The world of healthcare is quickly becoming more high-tech with help from patient cell phones. A new generation of doctors, nurses and other staff seem to be embracing these changes as they test out whether mobile devices can in fact be an asset when it comes to treating and diagnosing patients.
A doctor at George Washington University Hospital is conducting what is considered the largest “mobile health” study looking at acute wound care. The study will assess how accurately emergency doctors and physician assistants can diagnose wounds from patient-generated cellphone images. They are recruiting patients who arrive in the emergency department with cuts, skin infections and rashes. The patients then document their condition with the camera on their mobile device and e-mail the photos to a secure e-mail account. Doctors then use a PC to zoom in to the photos and make a diagnosis.
So far, about 90 percent of diagnoses have been accurate. That is impressive.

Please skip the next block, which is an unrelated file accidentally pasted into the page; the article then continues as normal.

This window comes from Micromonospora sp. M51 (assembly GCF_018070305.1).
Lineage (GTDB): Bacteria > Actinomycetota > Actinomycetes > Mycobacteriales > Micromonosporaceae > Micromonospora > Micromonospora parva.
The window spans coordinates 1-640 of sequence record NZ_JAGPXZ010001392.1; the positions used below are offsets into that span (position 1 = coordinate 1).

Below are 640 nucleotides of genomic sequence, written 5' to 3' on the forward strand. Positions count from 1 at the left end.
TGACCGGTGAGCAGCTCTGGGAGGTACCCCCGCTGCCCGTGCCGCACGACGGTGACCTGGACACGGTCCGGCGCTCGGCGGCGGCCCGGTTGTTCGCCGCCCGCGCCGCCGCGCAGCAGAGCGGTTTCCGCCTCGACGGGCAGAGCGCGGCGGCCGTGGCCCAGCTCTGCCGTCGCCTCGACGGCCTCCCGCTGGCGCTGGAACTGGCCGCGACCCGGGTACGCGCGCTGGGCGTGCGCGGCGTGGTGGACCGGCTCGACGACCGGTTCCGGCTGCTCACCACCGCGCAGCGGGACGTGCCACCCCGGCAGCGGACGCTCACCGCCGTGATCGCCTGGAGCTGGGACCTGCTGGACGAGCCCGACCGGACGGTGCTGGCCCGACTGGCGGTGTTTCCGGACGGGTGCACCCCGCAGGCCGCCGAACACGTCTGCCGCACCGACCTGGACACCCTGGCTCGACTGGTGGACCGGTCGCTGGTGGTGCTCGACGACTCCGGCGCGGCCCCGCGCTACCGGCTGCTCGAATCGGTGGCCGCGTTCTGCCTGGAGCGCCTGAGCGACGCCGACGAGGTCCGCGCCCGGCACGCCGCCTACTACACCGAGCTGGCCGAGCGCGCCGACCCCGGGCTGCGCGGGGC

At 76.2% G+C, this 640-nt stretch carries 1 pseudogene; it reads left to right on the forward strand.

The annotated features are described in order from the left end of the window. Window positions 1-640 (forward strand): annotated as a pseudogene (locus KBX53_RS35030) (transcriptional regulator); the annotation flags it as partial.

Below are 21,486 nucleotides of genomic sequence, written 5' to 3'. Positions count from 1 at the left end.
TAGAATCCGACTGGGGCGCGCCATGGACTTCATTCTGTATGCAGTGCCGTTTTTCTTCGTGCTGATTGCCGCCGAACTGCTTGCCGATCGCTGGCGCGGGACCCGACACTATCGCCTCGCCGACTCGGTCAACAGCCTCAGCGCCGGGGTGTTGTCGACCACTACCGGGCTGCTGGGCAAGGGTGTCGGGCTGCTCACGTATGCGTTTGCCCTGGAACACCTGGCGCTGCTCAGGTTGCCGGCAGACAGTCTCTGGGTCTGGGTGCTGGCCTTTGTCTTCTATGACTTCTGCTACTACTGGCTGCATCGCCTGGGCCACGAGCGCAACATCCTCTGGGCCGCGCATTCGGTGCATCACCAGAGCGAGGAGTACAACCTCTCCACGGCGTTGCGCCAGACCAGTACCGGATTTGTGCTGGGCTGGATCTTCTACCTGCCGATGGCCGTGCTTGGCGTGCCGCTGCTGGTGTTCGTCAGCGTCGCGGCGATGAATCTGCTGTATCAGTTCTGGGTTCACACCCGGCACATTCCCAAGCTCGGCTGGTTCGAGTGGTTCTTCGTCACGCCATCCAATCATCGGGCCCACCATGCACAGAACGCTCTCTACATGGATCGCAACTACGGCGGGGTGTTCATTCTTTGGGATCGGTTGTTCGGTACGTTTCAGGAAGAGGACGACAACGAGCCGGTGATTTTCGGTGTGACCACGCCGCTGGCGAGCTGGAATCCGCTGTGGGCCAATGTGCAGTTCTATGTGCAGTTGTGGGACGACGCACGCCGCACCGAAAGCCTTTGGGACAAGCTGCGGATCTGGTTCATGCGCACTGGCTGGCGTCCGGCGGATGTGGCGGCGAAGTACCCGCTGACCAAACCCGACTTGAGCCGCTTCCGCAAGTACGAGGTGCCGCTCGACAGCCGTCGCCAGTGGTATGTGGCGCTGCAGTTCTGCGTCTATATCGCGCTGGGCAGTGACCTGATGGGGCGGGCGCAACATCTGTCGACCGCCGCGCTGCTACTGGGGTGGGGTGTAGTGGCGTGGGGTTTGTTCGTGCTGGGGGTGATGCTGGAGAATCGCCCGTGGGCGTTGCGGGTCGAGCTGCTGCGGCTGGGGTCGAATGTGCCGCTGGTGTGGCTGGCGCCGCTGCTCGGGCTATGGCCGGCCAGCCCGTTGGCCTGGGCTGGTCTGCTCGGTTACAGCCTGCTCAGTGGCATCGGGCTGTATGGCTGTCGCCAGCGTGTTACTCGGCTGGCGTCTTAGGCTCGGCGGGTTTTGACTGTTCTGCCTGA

Not everyone will be comfortable using this technology to diagnose patients, but others are embracing it with open arms. Obviously there will be some situations where it will just not be practical. But many in healthcare agree, today’s technology is a game changer in terms of how we can communicate better and more efficiently with patients.
There are still concerns that need to be addressed before this type of mobile health option becomes common. Details to work out include privacy issues, payment structure and physician workload.
One doctor, involved with the study, says it is just a matter of time. He envisions a future that includes patients sending photos of injuries to a call center where doctors, nurses and physician assistants can diagnose what they see via their video screen. Work will be distributed differently than it is now in order to improve patient care and emergency room efficiency.
Considering how over burdened many emergency rooms are these days, this could be very helpful. It may be a way to assist those patients who show up in the ER, but really do not have a situation or condition that requires emergency care. In many cases, they just need information about how they can care for a less serious condition at home.